Co-founder Jack Dorsey returned to lead the company last year and has shaken management to its core, laid off staff and instituted numerous changes to the service. So far his plans do not appear to be taking flight.
Growth in Twitter’s monthly active users has slowed, then stagnated, and now seems to have stopped entirely. The service’s user base is up 9 per cent year-over-year, but against the past quarter it’s perfectly flat at 320 million.
Discounting “SMS Fast Followers,” who use the service via messaging platforms and tend to reside in emerging markets, Twitter’s user base declined for the first time, from 307 million to 305 million in the three months before 31 December.
Twitter’s share price fell 13 per cent in after hours trading before bouncing back. It had already hit an all-time low this week.
In its letter to shareholders, Twitter emphasized its belief that the fall-off was a temporary state of affairs. “As of the end of January, we have already seen total MAUs [monthly active users], excluding SMS Fast Followers, return to Q3 levels,” wrote the company’s executives.
Dorsey said that the users lost “were not high-quality” and that the company would be focusing more on daily active users in the company’s earnings call. “The retention rate in Q4 increased relative to Q3; daily active users were flat in the fourth quarter”, meaning both that the people who left the service hadn’t been using it very often, and, unfortunately, that fewer people were joining Twitter.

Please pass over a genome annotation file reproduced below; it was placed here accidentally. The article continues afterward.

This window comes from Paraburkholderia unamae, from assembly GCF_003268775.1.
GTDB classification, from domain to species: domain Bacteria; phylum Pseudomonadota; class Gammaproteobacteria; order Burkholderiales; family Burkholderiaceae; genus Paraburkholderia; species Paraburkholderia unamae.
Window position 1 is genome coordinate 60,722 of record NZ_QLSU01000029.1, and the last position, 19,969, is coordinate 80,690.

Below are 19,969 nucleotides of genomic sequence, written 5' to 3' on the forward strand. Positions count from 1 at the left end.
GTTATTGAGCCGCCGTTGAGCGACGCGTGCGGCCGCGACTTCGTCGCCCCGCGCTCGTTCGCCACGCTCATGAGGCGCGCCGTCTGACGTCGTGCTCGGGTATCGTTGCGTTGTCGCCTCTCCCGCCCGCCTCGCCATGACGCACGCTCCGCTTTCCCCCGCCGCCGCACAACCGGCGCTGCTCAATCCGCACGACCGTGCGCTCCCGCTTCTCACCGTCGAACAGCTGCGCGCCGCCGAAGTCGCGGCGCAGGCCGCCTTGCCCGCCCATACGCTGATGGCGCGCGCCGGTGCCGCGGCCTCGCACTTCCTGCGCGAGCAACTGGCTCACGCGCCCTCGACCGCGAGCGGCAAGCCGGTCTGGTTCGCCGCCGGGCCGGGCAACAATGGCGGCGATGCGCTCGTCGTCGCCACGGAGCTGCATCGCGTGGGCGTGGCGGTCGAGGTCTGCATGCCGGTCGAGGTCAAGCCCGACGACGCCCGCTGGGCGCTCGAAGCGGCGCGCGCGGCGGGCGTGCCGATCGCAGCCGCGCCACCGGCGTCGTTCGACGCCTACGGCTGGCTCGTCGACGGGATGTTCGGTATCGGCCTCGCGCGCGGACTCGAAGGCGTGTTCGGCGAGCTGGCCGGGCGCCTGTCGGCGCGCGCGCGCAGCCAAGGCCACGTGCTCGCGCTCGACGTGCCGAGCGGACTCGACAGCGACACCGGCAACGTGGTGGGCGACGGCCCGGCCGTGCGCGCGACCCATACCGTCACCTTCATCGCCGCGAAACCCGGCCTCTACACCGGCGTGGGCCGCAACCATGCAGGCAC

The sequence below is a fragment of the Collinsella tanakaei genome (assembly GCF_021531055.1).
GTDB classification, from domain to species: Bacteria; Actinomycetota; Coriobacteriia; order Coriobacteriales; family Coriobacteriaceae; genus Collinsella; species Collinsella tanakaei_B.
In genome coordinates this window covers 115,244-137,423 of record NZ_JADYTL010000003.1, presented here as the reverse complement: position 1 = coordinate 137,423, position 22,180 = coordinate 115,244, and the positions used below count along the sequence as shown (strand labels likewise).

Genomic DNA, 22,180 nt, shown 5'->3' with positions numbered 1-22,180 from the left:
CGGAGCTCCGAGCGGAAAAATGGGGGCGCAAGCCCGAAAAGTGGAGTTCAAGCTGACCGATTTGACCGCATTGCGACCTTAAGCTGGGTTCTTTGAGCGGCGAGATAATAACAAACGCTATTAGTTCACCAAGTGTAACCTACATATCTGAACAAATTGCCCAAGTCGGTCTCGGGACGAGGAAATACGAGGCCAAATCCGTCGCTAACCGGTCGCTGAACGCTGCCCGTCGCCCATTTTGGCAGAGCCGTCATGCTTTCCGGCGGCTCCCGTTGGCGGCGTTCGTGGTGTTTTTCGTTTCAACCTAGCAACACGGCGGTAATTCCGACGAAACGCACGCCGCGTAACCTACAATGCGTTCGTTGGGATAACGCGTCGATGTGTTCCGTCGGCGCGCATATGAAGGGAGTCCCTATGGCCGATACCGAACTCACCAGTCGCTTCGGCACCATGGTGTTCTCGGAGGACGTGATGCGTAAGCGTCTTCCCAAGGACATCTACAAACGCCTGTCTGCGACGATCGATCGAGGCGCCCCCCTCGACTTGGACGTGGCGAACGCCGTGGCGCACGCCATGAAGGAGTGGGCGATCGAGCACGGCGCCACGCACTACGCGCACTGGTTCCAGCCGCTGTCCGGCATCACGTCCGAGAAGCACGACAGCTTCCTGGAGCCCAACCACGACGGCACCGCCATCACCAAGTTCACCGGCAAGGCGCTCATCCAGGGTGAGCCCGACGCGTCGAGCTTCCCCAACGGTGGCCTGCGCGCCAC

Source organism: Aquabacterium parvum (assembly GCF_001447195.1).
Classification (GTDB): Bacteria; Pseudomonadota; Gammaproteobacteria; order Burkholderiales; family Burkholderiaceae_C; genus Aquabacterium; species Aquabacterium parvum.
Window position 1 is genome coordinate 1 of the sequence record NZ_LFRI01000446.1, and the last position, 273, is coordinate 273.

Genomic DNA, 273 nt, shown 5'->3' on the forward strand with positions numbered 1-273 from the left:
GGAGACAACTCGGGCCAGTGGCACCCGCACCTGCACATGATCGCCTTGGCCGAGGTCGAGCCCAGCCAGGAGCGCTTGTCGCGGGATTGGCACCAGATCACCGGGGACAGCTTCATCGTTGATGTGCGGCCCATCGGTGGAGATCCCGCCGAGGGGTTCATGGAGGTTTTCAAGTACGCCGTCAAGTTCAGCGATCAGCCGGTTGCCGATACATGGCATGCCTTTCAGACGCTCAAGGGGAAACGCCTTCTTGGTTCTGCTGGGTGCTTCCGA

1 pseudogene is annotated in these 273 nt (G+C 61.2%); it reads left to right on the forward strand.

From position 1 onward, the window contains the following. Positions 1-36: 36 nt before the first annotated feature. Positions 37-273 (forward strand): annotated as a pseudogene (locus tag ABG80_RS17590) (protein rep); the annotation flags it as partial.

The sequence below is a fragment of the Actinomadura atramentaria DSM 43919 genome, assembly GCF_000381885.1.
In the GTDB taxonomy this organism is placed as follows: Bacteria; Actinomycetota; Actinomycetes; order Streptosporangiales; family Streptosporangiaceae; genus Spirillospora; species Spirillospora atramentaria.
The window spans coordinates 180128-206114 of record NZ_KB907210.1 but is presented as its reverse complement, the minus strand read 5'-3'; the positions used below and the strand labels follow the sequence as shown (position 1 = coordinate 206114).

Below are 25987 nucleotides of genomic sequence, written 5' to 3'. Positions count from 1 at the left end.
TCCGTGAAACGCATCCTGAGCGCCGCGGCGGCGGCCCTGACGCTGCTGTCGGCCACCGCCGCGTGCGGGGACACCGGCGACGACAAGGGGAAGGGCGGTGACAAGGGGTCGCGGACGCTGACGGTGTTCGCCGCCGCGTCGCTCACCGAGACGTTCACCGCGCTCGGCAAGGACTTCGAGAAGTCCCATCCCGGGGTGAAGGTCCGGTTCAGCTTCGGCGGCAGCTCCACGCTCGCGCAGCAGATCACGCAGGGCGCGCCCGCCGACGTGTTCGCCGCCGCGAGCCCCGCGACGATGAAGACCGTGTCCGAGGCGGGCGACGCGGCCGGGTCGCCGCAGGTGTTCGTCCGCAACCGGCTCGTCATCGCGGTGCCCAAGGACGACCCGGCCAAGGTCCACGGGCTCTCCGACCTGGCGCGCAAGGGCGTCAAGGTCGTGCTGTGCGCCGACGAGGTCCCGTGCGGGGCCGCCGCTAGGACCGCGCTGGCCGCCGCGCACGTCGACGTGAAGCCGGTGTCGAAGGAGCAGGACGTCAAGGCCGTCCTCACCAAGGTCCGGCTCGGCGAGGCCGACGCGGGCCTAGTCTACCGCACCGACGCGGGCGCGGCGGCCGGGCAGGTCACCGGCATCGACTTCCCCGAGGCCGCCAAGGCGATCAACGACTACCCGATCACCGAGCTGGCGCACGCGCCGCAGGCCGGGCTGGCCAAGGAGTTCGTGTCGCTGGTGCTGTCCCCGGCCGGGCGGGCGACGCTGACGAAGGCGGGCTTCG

Twitter still has some $3.5bn of cash on hand.
The company listed a detailed plan to right the ship, but after years of emphasizing its user base over revenue and advertiser growth, the market was uninterested. The stock’s performance went vertical as soon as the market closed and the social network’s numbers were released, losing more than 11 per cent before the bounce.
It hasn’t been much of a year for Twitter and it’s only February: the company’s big push around the Super Bowl, which reliably generates buzz for the ways marketers try to get noticed during the game, fizzled. The less-exciting game spurred users to post 16.1m tweets – a third less than last year’s 25.1m.
Emarketer observes that this year, Twitter is likely to generate $2.95bn in total ad revenue worldwide – a 9 per cent share of all advertising across social networks worldwide.
Analysts did not count Twitter out. “While we recognize heightened risks, with the stock’s recent declines we are more positive about Twitter’s potential upside than we have been in some time,” analyst Brian Wieser wrote, though he did lower the stock’s target price significantly in the same note to investors.